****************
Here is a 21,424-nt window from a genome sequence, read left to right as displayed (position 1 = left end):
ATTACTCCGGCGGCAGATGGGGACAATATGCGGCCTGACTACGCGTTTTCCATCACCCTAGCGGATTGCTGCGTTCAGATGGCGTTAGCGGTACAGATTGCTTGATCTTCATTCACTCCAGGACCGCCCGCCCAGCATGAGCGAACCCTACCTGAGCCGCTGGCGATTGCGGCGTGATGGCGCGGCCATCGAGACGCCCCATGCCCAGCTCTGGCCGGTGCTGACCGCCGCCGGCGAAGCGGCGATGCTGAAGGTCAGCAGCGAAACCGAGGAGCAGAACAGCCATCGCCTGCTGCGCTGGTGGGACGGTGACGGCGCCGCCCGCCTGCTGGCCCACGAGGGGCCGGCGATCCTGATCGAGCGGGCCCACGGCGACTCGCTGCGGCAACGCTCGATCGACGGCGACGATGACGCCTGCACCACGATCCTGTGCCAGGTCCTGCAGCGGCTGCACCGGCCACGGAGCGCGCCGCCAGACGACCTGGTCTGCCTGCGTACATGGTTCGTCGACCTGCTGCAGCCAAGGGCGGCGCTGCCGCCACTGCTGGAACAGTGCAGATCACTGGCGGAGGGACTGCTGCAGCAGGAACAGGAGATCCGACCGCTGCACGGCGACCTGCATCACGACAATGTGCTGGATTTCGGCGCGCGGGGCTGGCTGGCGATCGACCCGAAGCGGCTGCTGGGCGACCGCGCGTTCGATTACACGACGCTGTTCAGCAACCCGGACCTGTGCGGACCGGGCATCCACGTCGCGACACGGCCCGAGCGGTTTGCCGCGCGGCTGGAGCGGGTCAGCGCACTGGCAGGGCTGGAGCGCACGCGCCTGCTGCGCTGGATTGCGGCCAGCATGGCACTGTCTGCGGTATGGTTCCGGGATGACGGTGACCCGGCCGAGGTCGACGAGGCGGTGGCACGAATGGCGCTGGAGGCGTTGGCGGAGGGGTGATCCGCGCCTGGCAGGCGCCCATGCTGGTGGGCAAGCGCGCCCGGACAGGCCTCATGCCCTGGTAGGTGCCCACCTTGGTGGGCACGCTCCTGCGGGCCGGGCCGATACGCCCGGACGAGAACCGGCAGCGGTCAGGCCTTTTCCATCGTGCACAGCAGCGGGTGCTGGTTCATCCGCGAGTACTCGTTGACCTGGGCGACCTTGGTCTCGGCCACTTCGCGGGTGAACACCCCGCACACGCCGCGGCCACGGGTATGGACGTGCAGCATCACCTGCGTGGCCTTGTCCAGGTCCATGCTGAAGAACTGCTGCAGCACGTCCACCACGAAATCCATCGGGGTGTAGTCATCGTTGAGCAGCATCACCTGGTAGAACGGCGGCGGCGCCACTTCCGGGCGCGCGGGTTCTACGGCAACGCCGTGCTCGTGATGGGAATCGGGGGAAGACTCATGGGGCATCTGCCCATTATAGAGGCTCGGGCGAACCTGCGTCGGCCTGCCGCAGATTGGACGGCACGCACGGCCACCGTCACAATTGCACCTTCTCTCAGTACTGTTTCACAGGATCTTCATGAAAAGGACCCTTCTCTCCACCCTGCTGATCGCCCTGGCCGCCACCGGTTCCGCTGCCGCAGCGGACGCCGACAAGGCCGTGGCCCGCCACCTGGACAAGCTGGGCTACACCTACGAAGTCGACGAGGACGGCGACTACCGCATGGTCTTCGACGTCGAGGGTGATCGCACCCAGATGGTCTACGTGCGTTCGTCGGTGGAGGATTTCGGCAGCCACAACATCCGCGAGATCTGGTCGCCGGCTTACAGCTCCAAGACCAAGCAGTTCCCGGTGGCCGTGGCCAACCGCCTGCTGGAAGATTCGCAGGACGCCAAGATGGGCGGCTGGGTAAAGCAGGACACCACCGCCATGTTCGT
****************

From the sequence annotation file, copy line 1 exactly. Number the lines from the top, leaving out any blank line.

Here is a 21,424-nt window from a genome sequence, read left to right as displayed (position 1 = left end):